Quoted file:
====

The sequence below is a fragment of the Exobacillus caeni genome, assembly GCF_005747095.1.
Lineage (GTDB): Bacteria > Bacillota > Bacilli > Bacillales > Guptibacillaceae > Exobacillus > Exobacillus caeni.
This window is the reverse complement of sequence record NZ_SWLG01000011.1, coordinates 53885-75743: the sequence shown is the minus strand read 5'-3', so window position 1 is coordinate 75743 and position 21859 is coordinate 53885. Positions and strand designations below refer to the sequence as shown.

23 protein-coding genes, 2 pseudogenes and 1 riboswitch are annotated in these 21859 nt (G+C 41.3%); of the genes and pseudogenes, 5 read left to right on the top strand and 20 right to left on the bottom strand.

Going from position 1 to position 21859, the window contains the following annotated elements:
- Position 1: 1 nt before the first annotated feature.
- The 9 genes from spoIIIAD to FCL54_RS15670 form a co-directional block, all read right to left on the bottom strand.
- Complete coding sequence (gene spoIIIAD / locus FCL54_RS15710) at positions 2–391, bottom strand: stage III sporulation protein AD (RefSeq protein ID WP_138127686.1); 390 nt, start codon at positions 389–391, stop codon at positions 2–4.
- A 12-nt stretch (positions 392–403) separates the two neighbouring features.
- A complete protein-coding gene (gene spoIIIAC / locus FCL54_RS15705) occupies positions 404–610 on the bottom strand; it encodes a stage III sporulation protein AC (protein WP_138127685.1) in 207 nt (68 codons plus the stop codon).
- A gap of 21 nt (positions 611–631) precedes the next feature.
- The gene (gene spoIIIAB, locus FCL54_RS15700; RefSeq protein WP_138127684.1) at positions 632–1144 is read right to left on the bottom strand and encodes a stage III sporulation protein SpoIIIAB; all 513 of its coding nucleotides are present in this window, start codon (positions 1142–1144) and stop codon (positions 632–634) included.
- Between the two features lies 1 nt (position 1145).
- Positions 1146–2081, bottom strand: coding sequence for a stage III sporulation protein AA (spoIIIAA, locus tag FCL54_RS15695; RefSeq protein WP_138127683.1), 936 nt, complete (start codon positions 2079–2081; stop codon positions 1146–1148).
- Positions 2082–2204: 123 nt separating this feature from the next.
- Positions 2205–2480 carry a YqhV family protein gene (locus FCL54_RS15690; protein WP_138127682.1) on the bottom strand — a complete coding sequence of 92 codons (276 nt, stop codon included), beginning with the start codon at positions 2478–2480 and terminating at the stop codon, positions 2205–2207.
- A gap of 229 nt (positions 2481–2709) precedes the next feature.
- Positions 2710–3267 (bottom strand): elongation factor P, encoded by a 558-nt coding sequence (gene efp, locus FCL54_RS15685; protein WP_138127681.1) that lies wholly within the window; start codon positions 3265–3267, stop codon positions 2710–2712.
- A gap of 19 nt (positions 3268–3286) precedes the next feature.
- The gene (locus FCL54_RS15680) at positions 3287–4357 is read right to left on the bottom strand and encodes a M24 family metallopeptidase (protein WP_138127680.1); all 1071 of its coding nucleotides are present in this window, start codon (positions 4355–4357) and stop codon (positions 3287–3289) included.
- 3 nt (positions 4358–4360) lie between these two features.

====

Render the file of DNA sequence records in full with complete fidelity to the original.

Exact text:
The sequence below is a fragment of the Exobacillus caeni genome, assembly GCF_005747095.1.
Lineage (GTDB): Bacteria > Bacillota > Bacilli > Bacillales > Guptibacillaceae > Exobacillus > Exobacillus caeni.
This window is the reverse complement of sequence record NZ_SWLG01000011.1, coordinates 53885-75743: the sequence shown is the minus strand read 5'-3', so window position 1 is coordinate 75743 and position 21859 is coordinate 53885. Positions and strand designations below refer to the sequence as shown.

23 protein-coding genes, 2 pseudogenes and 1 riboswitch are annotated in these 21859 nt (G+C 41.3%); of the genes and pseudogenes, 5 read left to right on the top strand and 20 right to left on the bottom strand.

Going from position 1 to position 21859, the window contains the following annotated elements:
- Position 1: 1 nt before the first annotated feature.
- The 9 genes from spoIIIAD to FCL54_RS15670 form a co-directional block, all read right to left on the bottom strand.
- Complete coding sequence (gene spoIIIAD / locus FCL54_RS15710) at positions 2–391, bottom strand: stage III sporulation protein AD (RefSeq protein ID WP_138127686.1); 390 nt, start codon at positions 389–391, stop codon at positions 2–4.
- A 12-nt stretch (positions 392–403) separates the two neighbouring features.
- A complete protein-coding gene (gene spoIIIAC / locus FCL54_RS15705) occupies positions 404–610 on the bottom strand; it encodes a stage III sporulation protein AC (protein WP_138127685.1) in 207 nt (68 codons plus the stop codon).
- A gap of 21 nt (positions 611–631) precedes the next feature.
- The gene (gene spoIIIAB, locus FCL54_RS15700; RefSeq protein WP_138127684.1) at positions 632–1144 is read right to left on the bottom strand and encodes a stage III sporulation protein SpoIIIAB; all 513 of its coding nucleotides are present in this window, start codon (positions 1142–1144) and stop codon (positions 632–634) included.
- Between the two features lies 1 nt (position 1145).
- Positions 1146–2081, bottom strand: coding sequence for a stage III sporulation protein AA (spoIIIAA, locus tag FCL54_RS15695; RefSeq protein WP_138127683.1), 936 nt, complete (start codon positions 2079–2081; stop codon positions 1146–1148).
- Positions 2082–2204: 123 nt separating this feature from the next.
- Positions 2205–2480 carry a YqhV family protein gene (locus FCL54_RS15690; protein WP_138127682.1) on the bottom strand — a complete coding sequence of 92 codons (276 nt, stop codon included), beginning with the start codon at positions 2478–2480 and terminating at the stop codon, positions 2205–2207.
- A gap of 229 nt (positions 2481–2709) precedes the next feature.
- Positions 2710–3267 (bottom strand): elongation factor P, encoded by a 558-nt coding sequence (gene efp, locus FCL54_RS15685; protein WP_138127681.1) that lies wholly within the window; start codon positions 3265–3267, stop codon positions 2710–2712.
- A gap of 19 nt (positions 3268–3286) precedes the next feature.
- The gene (locus FCL54_RS15680) at positions 3287–4357 is read right to left on the bottom strand and encodes a M24 family metallopeptidase (protein WP_138127680.1); all 1071 of its coding nucleotides are present in this window, start codon (positions 4355–4357) and stop codon (positions 3287–3289) included.
- 3 nt (positions 4358–4360) lie between these two features.